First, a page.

Big Bear is also home to a pair of bald eagles named Jackie and Shadow. The pair recently built a nest, and in early January, two eggs were spotted. To keep track of this eagle family, the National Park Service installed a camera nearby, and a live feed is available through their Facebook page, which currently has more than 36,000 followers.
Enjoy Live Music Or A Show
After a long day outdoors in the cold, it’s nice to be indoors. Big Bear offers a variety of entertainment options, including movies, music, and theater.
For live music in an intimate setting, check out The Cave. This venue offers a combination of big-name bands along with excellent tribute bands. All ages are welcome, though kids under 17 must be accompanied by an adult.
The Village Theater only offers one movie at a time, but they are first-run movies. And tickets cost just $5 a person on Tuesday evenings!
If live theater is more your style, then consider purchasing tickets to a show at the Big Bear Theatre Project or Big Bear Performing Arts Center. Big Bear Theatre offers year-round productions of popular plays and musicals like Our Town and The Importance of Being Earnest. The performing arts center offers plays in addition to dance and musical performances.
Eating In Big Bear
Big Bear is loaded with great restaurants and cafes serving food from around the world. The only tough part is deciding where to start!
For breakfast, the Grizzly Manor Cafe is highly recommended by both locals and visitors for its grizzly-sized portions. It’s one of the most popular restaurants in town, so be prepared for a wait. Another delicious option for breakfast is the Teddy Bear Restaurant, which has been operating in Big Bear for more than 60 years. If you’re a pie lover, then be sure to order a slice of the homemade pie.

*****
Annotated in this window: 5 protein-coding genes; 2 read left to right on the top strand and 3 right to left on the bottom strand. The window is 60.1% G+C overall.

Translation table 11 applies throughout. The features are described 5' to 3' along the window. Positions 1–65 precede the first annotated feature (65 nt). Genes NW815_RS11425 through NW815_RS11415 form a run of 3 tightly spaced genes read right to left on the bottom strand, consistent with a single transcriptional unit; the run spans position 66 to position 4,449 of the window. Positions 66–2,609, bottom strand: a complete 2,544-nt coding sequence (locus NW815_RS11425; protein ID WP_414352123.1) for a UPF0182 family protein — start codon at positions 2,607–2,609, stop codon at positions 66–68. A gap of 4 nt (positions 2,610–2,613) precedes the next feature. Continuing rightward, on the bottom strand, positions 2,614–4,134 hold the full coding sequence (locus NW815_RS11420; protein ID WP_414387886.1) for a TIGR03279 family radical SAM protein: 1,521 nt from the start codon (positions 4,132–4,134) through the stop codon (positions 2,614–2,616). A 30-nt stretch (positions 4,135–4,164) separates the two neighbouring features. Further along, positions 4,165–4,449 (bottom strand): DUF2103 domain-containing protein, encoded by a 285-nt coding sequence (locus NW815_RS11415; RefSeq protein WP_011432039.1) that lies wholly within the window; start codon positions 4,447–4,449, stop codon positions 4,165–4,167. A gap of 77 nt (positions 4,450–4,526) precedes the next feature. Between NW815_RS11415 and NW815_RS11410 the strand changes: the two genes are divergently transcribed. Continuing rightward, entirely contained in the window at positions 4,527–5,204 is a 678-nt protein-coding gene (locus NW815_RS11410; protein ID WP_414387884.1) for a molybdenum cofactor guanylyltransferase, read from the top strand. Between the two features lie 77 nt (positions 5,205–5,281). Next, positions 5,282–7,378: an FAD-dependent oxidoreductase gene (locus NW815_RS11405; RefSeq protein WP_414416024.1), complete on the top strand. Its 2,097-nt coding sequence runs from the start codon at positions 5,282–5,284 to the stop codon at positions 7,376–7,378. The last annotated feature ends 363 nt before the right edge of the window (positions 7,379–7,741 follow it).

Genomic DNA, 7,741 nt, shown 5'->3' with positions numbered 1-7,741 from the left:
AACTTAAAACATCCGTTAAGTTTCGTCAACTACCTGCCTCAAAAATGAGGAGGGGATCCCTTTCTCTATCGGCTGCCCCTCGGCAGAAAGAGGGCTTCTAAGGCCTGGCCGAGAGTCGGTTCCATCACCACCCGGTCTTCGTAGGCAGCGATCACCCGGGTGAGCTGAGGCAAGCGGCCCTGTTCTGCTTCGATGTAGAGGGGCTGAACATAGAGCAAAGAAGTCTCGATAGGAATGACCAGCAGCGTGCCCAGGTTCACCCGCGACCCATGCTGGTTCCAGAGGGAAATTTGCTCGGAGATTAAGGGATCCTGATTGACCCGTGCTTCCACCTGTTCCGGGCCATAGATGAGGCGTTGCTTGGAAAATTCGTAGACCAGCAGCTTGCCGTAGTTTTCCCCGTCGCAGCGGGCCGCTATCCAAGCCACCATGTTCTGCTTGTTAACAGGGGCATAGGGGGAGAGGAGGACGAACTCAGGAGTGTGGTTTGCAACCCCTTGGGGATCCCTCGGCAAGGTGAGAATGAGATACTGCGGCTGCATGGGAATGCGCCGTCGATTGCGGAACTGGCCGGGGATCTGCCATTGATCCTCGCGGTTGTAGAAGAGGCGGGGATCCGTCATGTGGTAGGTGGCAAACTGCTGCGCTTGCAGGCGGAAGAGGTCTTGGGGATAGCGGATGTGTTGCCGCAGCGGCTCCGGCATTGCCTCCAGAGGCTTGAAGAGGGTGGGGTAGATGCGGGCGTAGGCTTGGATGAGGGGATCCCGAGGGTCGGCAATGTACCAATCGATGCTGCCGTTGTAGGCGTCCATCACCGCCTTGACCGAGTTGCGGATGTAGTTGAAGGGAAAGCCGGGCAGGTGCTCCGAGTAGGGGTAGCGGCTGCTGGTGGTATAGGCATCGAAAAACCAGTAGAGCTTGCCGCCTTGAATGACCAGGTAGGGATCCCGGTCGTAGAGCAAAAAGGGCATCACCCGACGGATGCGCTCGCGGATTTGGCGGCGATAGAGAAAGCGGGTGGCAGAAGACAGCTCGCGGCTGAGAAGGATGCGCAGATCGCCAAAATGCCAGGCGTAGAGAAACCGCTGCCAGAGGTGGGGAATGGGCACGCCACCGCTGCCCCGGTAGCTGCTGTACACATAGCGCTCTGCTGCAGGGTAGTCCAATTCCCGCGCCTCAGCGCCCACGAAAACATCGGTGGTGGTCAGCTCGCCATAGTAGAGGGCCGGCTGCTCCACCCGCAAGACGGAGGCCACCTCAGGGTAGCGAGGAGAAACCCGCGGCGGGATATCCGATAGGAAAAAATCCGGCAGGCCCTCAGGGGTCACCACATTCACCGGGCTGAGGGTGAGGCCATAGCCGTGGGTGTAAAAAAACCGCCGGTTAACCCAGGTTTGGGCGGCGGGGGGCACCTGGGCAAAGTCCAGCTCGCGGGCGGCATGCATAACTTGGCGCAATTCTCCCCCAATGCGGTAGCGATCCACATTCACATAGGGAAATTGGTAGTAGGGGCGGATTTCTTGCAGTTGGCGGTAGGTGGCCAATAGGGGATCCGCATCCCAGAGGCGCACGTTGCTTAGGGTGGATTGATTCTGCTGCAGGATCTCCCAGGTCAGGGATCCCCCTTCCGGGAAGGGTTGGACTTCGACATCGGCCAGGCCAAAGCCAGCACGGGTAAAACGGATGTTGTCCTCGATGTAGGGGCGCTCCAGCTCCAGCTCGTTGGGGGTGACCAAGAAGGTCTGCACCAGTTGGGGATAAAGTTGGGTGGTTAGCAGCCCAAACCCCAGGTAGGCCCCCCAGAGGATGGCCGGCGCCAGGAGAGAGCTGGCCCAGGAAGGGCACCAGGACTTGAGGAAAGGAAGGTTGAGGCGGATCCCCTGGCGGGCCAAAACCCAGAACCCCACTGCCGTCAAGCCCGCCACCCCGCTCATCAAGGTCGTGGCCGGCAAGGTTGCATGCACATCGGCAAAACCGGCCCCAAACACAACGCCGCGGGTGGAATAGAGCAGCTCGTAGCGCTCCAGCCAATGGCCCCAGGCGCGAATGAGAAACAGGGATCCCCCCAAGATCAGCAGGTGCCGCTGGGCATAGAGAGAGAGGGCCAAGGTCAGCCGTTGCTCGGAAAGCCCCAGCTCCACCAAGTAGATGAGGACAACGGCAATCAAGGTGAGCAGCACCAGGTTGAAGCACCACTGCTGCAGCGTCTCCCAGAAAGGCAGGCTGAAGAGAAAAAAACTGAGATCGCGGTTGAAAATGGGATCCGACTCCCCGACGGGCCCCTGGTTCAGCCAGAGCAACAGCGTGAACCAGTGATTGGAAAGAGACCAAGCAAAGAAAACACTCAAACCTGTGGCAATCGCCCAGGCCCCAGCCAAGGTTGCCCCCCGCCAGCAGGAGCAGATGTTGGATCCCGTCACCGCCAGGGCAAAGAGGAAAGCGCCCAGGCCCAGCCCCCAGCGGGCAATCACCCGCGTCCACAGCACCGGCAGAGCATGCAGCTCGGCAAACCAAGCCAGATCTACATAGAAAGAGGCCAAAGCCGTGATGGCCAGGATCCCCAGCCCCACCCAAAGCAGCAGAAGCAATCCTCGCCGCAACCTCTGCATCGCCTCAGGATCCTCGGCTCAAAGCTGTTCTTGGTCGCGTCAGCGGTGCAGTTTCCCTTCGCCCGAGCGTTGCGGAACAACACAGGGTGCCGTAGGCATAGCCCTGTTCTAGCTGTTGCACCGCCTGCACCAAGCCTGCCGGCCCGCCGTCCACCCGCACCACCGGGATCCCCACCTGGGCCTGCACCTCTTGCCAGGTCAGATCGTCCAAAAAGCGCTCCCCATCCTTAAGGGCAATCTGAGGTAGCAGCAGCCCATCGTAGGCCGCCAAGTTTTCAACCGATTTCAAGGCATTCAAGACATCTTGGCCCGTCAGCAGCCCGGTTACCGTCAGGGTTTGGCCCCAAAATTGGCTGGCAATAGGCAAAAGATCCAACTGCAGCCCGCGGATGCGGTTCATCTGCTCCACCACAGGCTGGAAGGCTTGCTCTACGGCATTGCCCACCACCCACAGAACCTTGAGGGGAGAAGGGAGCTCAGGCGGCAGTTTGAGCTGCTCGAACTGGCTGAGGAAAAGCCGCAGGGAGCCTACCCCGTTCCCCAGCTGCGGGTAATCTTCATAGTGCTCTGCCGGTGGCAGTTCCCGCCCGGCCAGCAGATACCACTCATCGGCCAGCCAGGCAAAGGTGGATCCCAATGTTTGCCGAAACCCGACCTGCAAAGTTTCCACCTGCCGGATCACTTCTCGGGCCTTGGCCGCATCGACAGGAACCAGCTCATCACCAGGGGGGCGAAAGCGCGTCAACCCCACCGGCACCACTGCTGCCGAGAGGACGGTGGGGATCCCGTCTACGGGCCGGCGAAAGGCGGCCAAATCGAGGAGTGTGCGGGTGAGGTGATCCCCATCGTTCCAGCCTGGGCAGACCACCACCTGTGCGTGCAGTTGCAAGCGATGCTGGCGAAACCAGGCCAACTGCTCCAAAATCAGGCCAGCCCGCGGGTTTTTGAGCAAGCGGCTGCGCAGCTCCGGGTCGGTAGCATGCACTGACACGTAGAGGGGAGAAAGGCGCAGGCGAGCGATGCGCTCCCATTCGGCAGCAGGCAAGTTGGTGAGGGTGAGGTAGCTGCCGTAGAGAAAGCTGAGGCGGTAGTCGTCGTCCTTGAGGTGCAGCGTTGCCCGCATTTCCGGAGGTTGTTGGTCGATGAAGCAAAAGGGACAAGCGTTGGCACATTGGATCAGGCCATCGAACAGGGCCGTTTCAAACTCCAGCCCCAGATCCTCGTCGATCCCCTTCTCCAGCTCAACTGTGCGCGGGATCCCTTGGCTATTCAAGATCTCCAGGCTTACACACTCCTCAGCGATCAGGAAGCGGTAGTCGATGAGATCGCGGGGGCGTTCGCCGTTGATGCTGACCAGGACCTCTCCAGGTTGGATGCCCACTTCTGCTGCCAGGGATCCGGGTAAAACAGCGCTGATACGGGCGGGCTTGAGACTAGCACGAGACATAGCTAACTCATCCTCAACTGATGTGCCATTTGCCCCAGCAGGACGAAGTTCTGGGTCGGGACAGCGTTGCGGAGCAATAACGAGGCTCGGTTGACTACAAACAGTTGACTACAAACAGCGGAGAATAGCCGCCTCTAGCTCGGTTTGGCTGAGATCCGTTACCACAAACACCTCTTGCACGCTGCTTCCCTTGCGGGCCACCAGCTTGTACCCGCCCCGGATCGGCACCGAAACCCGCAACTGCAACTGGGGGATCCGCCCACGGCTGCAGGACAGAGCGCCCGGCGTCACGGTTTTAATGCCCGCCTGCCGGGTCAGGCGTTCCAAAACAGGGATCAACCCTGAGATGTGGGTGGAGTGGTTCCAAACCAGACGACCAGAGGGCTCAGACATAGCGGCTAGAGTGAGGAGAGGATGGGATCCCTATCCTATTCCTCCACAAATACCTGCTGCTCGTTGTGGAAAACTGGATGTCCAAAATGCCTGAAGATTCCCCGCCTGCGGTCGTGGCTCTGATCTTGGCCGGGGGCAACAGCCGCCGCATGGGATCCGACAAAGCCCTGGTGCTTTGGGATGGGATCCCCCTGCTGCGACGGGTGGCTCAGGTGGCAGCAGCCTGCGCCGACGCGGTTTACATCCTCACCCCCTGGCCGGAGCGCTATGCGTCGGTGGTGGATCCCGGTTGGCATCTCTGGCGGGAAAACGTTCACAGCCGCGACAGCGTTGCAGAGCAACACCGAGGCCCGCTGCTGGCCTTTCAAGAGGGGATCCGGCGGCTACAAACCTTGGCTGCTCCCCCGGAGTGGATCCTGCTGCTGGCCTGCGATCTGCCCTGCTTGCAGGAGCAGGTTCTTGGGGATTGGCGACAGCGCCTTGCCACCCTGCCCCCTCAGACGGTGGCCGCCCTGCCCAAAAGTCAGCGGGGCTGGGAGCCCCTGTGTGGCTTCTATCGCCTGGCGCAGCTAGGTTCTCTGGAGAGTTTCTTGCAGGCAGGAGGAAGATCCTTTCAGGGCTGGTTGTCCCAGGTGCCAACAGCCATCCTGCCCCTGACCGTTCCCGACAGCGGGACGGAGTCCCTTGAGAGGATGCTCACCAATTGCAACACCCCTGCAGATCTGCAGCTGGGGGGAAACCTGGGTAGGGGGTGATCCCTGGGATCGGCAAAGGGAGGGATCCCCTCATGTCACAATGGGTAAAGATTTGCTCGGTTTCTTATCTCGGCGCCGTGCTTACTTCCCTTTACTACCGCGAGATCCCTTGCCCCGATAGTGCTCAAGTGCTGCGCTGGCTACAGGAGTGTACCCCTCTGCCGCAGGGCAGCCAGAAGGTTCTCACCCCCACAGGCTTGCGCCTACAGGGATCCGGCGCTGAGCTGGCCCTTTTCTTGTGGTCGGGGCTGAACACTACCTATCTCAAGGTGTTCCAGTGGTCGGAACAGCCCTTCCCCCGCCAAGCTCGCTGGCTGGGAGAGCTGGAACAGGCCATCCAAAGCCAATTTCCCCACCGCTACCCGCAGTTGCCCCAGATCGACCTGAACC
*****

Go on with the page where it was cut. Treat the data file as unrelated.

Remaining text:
For lunch or a snack, pop in to Amangela’s Sandwich & Bagel House. This place is known for its bagels, coffee drinks, smoothies, and homemade soups.
For lunch or dinner head to Maggio’s for pizza and pasta. This restaurant isn’t fancy, but it’s always busy due to its delicious food. For California cuisine, try Oakside Restaurant & Bar, which serves steak, seafood, pizza, and flatbreads. Oakside also specializes in craft beers, with 15 currently on tap.
Shopping In Big Bear
If you’re looking to take a break from skiing, or just don’t enjoy snow sports, don’t worry -- Big Bear also offers plenty of shopping opportunities. The best place to start is in the center of town, known locally as “the Village.” Here there are dozens of specialty shops along a few charming streets, all within easy walking distance. Whether you are looking for warm clothing, home decor, books, or handcrafted items, there is a shop for you.
If antique shopping is something you enjoy, then Big Bear is also a good bet. Locals recommend starting at Fox Farm Antique Mall, which features 20 separate dealers in one location. In nearby Fawnskin is North Shore Antiques & Collectibles, which features five dealers offering antique furnishings, collectibles, jewelry, and art.
Where To Stay
In keeping with the mountain resort atmosphere, most of the accommodations in Big Bear are cabins. Fortunately, there are a large selection of cabins ranging in size and amenities.
For accommodations close to the Village, consider staying at Pine Knot Guest Ranch, which offers seven cabins spread over 2 acres. All of the cabins include in-room jacuzzis, fireplaces, kitchenettes, porches, and Wi-Fi.
Big Bear Frontier, an ideal family resort, offers both guest rooms and cabins of varying sizes. You can rent bicycles, and there are movies, books, and games available to borrow.
In Big Bear and the surrounding cities, there are hundreds of private cabins available for rent. Big Bear’s tourism board is a great resource for finding one of these. A private rental is a good choice when traveling with a large group or multiple families.
If a more traditional hotel is your preference, there are some nice choices. The Lodge At Big Bear Lake is a Holiday Inn property that includes a pool, fitness center, and on-site restaurant. The Best Western Big Bear Chateau also offers a pool and fitness center, as well as an included breakfast.